I don’t get to make choices for anyone other than myself.  That’s not my right.  When I try to take that right from someone or something else, I do so falsely thinking that control is anything other than an illusion.  I cannot control whether or not someone “likes” my new tattoo more than I can make someone adopt all my ideals.  What fun would that be?!  Let’s all think, and dress, and act alike.  That way we all know we’re all on the “right” side.  Again, smells of fecal infested falsehood to me.  If you’re engaging in an argument, you’ve already lost.  Be you.  Do you.  Love all.  Teach compassion and kindness.  Reject hatred in your own heart and personal choices.  Let’s start there and see how it goes.  M’kay?  Thanks.  That is all.

Compassionate Confrontation

Let me be clear that I’m about to rant and rave.  It will be humorous though, so stick with me.  If you’re not in the mood for a good rant, go elsewhere.  Here, it’s rant central.  I’m pretty sick and tired of everyone being sick and tired.  Social media has become the new space to air our mean-spirited little jabs at the rest of the world.  Wouldn’t dare to do it to someone’s face if you saw them out and about in that alternate universe we used to call real life?  No worries, you can just be passive aggressive online.

Don’t get me wrong.  I have my moments.  The indignant scoffing moments where all of a sudden I’ve turned into my grandmother and am looking straight down my nose at someone or something with an air of moral high ground sprinkled with haughty disdain.  Luckily for those that spend time with me, I don’t hang out there long.  It’s not fun.  It’s not pleasant.  Worst of all, it does nothing to connect me to the world around me.
 
My concern today folks, when I go through whatever social feed I’ve decided to peruse, is that we are losing the art of compassionate confrontation.  This thing that was supposed to connect us has done something very different.  It has given those of us who want to appear nice in person an arena to become nasty little gladiators slugging it out in a hate-mongering fest when we don’t have to look at someone face-to-face.  We are so quick to point out the flaws in whatever someone else has posted.  When did we lose the talent that my grandmother had in spades?  Sure, I might have fooled you there for a minute and made you think I was judging her, but let me explain a bit further.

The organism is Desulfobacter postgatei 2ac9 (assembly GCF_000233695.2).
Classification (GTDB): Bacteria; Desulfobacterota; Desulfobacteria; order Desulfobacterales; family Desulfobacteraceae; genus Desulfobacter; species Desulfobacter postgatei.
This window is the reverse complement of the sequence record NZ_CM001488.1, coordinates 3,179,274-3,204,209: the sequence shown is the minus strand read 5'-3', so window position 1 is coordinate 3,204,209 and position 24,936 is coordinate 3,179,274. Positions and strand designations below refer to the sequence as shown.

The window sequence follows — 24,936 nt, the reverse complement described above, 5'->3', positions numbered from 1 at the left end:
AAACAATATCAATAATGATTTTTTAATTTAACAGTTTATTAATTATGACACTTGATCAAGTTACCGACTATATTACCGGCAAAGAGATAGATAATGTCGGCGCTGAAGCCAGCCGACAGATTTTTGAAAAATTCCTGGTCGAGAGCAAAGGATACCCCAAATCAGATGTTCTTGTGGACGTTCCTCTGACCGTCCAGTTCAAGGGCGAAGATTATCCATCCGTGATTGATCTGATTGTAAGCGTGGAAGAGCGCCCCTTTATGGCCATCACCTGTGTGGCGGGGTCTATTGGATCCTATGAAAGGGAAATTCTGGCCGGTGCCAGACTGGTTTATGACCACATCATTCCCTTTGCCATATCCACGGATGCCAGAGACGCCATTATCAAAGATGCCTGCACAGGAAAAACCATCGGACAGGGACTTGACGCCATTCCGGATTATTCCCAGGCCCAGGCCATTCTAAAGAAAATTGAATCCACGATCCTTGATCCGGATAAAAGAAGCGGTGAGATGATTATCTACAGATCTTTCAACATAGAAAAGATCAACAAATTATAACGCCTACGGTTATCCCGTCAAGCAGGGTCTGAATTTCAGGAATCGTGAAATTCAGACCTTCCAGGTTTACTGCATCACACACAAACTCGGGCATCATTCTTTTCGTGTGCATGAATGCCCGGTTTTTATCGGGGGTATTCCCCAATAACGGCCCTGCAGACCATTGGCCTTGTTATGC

She had class.  She was aware that there was a right and a wrong way to carry yourself in this world, especially in social interactions.  She did not allow others to skate by with bad manners, nor did she let you think that white was an appropriate color choice for footwear in the winter.  Sure, the footwear thing seems a bit controlling now.  However, she was fierce.  She would let you know if she thought your behavior was out of line and she would do so to your face.
 
Compassionate confrontation used to be a mechanism to give someone feedback without the spine tingling little reminder creeping up your back as you did so that you know this is going to result in a passive little jab as soon as the encounter is over on some form of social media.  The ones that really send me into orbit start off with this cloying start, “Don’t you just love it when…”  No!  I don’t.  And you don’t either.  You tricked me with the word love, but now I can see you were just about to phase into a sarcastic rant about your husband not picking up his underwear off the floor.  Stop it!

What if, for just today…we made a collective action to only post comments that are positive and validate the courage it takes for someone else to put themselves out there?  Save the snarky, negative stuff for those that are really worth investing in a heart-to-heart discussion with in real life.  Take the snark out and have a real, compassionate conversation.  In the real world.  It still exists.  Go find it.